Journalists go on trial in Turkey
The two journalists from the opposition Cumhuriyet newspaper appeared in an Istanbul court on Friday, facing life imprisonment for allegedly revealing state secrets.
Shortly after the proceedings got underway, the prosecutor asked that the hearing be closed to the public in a request that was granted by the judge.
Can Dundar, the paper's editor-in-chief, and Ankara correspondent Erdem Gul were arrested in November after publishing a video purportedly showing Turkish trucks transporting weapons over the border to Syrian militants. The report sparked an outcry, and gave rise to speculation about the government's role in the Syrian conflict and its alleged ties to Islamist groups in the country.
The journalists spent three months in prison before the Constitutional Court ordered the pair released pending trial. Following the decision, President Recep Tayyip Erdogan criticized the court and vowed the journalists would pay a "heavy price" for their reporting.
Before appearing in court Friday, Dundar, 54, told Reuters he would use the trial to refocus attention on the story.
"We will lay out all of the illegalities and make this a political prosecution ... The state was caught in a criminal act, and it is doing all that it can to cover it up."
Call for charges to be dropped
In the lead-up to the trial, international media advocacy groups and human rights organizations called on Turkey to drop all charges against the journalists.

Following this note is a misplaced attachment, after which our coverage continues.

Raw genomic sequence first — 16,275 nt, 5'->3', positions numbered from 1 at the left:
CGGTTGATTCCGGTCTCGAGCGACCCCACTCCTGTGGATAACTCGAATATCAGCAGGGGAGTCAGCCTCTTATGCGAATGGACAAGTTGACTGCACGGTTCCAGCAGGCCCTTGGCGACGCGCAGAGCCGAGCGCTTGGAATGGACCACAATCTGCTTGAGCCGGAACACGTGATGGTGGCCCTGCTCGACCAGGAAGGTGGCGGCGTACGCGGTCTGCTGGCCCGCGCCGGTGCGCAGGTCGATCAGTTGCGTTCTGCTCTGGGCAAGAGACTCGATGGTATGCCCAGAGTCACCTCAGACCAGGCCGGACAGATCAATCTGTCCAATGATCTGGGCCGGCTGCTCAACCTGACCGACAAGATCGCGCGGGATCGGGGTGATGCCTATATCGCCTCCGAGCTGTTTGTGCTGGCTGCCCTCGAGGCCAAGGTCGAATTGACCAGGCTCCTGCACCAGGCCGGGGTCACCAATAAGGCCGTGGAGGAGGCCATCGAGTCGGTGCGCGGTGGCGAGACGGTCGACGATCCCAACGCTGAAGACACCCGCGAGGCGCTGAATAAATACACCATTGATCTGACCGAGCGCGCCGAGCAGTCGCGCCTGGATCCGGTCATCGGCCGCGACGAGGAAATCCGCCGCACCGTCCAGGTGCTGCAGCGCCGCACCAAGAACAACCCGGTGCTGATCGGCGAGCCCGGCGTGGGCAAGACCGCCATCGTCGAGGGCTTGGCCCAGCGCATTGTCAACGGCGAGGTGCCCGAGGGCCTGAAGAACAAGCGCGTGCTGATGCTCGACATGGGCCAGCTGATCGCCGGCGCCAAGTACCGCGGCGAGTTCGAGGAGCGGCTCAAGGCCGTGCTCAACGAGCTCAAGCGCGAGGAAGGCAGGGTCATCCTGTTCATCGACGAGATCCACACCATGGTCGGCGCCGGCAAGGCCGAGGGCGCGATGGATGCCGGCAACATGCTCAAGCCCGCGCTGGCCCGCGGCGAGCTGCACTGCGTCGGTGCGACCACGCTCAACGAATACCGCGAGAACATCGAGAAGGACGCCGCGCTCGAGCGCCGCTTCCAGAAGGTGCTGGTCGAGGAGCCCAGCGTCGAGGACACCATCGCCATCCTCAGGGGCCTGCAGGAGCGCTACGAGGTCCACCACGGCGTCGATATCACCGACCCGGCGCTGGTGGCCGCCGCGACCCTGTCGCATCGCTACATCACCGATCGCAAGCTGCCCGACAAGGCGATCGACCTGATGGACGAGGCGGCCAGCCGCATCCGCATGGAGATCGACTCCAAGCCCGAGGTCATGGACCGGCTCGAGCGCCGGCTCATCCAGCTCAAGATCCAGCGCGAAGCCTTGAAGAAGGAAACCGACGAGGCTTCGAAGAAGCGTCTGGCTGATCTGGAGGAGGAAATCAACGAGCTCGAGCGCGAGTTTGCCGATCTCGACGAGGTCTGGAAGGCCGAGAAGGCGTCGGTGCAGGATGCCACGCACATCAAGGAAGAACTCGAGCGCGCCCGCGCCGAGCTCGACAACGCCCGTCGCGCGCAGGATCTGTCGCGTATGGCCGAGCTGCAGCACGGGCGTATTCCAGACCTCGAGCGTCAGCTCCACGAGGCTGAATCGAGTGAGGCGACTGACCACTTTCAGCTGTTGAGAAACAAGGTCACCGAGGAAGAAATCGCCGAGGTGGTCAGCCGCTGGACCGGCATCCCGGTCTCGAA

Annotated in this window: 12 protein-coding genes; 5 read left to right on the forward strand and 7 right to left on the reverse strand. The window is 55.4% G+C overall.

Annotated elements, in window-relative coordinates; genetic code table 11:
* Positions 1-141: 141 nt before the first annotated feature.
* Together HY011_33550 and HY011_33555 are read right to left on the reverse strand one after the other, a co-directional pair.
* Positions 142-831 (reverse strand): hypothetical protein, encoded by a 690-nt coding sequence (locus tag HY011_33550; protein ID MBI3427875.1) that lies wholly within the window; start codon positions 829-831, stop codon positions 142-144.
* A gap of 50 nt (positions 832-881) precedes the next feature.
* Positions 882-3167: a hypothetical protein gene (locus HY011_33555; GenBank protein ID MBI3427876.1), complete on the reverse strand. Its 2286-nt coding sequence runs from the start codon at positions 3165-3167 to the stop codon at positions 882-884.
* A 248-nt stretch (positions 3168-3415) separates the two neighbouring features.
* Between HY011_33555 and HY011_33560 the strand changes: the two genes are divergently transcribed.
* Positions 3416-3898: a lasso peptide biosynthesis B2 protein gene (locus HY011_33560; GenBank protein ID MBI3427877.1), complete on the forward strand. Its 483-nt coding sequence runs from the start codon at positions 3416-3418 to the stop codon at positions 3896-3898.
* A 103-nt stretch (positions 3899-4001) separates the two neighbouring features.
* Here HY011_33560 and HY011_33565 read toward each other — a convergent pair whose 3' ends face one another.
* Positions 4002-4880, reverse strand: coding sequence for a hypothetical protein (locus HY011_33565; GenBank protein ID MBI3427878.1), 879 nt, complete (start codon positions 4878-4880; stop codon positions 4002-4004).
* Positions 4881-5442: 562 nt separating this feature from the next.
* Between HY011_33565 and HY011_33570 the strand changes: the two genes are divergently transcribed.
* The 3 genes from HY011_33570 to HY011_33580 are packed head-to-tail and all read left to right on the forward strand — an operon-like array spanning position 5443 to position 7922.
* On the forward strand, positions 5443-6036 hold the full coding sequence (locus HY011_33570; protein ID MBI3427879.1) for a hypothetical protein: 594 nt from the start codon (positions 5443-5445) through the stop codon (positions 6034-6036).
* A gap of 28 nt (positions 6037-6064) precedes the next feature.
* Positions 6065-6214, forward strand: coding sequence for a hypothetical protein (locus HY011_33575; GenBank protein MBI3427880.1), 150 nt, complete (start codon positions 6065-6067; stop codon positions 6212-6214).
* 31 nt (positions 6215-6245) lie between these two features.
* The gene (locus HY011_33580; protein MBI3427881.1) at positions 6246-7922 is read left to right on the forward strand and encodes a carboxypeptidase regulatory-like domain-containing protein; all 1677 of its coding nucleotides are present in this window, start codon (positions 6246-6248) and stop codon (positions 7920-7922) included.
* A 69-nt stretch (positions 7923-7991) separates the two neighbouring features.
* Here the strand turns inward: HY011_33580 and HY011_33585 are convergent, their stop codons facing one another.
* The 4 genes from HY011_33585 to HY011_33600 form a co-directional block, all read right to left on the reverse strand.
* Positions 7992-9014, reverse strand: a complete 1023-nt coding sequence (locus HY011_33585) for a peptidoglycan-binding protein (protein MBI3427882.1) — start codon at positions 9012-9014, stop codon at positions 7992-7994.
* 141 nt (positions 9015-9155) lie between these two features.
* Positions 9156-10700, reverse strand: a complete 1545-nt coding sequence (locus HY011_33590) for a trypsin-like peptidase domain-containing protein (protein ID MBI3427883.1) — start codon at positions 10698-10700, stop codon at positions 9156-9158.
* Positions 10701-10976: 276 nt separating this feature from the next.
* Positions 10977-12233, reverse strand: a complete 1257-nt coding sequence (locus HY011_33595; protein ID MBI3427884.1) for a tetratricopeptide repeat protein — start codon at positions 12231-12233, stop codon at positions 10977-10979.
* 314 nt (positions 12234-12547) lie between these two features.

"The trial of Dundar and Gul is a test for the state of law in Turkey," Christophe Deloire, secretary-general of Reporters Without Borders, said.
"Their release was encouraging, but things are only beginning now," he added.
Meanwhile, more than 100 prominent writers, including Nobel laureates, have written an open letter to Prime Minister Ahmet Davutoglu demanding an end to what they describe as a crackdown on media freedoms.
"We believe that Can Dundar and Erdem Gul are facing life in prison simply for carrying out their legitimate work as journalists," the letter said.
Freedom of the press
Turkey ranks 149th out of 180 countries on the Reporters Without Borders Press Freedom Index.
Human rights groups say Turkey's authoritarian government is increasingly seeking to stifle opposition press and critical voices in the country. Several news outlets have been seized by the government and handed over to businesses close to the ruling Justice and Development Party (AKP). A number of journalists have been fired for criticizing the government, while more than a dozen have been imprisoned.
Most recently, the government this month seized control of the country's biggest opposition newspaper "Zaman." In that case, the paper's headquarters were stormed by police and the paper's editors were sacked and replaced.
nm/jil (AP, AFP, dpa, Reuters)